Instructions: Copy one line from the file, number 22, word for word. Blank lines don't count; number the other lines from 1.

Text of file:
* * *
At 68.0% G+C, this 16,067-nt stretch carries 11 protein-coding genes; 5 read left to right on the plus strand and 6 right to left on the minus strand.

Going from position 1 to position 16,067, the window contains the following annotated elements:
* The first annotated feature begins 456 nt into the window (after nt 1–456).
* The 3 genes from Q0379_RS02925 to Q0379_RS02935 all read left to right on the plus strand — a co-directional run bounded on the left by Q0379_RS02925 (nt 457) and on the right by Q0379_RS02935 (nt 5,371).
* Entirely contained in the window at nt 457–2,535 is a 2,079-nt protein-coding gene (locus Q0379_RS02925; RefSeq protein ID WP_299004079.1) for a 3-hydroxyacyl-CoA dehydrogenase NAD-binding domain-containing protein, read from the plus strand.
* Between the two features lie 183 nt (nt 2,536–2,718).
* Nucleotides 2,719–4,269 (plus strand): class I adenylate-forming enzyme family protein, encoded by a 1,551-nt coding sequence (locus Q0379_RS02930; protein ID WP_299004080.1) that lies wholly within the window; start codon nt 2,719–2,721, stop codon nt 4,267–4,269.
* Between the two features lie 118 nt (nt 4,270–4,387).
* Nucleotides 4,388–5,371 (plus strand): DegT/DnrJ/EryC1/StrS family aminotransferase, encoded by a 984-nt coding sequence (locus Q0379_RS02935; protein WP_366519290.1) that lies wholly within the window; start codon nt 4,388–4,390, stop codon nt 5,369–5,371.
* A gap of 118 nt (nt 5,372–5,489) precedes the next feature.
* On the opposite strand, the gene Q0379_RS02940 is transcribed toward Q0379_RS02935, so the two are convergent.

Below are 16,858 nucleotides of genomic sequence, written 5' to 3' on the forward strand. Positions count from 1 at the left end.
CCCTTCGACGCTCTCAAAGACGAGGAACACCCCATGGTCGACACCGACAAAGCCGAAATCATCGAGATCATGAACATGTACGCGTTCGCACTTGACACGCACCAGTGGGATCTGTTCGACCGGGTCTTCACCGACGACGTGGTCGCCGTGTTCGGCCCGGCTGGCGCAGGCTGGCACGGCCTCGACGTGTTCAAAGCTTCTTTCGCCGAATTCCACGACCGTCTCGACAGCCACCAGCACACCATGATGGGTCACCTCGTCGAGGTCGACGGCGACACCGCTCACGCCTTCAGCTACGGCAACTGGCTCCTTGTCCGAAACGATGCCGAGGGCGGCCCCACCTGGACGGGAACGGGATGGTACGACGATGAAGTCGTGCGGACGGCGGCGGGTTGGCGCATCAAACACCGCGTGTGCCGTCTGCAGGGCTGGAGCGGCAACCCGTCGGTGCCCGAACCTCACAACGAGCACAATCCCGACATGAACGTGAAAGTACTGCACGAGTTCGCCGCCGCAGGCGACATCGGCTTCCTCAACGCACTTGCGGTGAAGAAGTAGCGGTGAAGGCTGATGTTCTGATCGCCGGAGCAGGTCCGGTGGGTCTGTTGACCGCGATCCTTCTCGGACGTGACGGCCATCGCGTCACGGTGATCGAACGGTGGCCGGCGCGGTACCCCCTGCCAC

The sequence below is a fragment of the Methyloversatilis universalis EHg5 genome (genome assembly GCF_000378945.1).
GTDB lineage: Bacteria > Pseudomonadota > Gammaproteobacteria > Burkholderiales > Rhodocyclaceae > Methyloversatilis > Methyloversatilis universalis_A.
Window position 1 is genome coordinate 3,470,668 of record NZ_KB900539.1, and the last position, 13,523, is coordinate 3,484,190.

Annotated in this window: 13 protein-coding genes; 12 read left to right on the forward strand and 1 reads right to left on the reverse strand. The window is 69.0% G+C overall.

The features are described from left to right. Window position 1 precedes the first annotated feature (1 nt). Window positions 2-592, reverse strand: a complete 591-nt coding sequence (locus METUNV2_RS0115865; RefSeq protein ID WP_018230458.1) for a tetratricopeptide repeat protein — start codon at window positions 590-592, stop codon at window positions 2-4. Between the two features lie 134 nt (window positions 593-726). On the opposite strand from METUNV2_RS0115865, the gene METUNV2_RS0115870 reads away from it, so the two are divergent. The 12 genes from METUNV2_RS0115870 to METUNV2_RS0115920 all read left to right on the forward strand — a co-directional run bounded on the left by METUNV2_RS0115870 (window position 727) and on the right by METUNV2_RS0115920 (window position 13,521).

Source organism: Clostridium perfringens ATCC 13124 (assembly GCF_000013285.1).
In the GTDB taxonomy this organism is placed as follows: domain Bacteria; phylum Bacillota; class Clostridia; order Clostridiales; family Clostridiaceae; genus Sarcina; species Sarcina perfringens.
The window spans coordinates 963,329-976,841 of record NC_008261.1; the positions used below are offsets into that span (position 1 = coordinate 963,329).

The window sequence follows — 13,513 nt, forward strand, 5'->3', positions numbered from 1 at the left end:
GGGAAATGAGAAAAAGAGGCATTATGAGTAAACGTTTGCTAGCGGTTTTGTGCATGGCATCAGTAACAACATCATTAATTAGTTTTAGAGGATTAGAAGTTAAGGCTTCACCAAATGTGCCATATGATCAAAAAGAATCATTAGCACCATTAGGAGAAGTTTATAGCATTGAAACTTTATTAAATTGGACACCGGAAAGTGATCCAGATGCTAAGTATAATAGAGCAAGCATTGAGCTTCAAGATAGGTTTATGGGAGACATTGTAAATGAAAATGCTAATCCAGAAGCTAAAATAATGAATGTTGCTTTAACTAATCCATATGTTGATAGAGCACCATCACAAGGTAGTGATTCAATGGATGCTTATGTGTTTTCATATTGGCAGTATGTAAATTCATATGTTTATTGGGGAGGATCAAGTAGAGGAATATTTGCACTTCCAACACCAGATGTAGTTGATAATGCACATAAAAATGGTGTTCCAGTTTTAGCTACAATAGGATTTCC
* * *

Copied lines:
The window sequence follows — 13,513 nt, forward strand, 5'->3', positions numbered from 1 at the left end: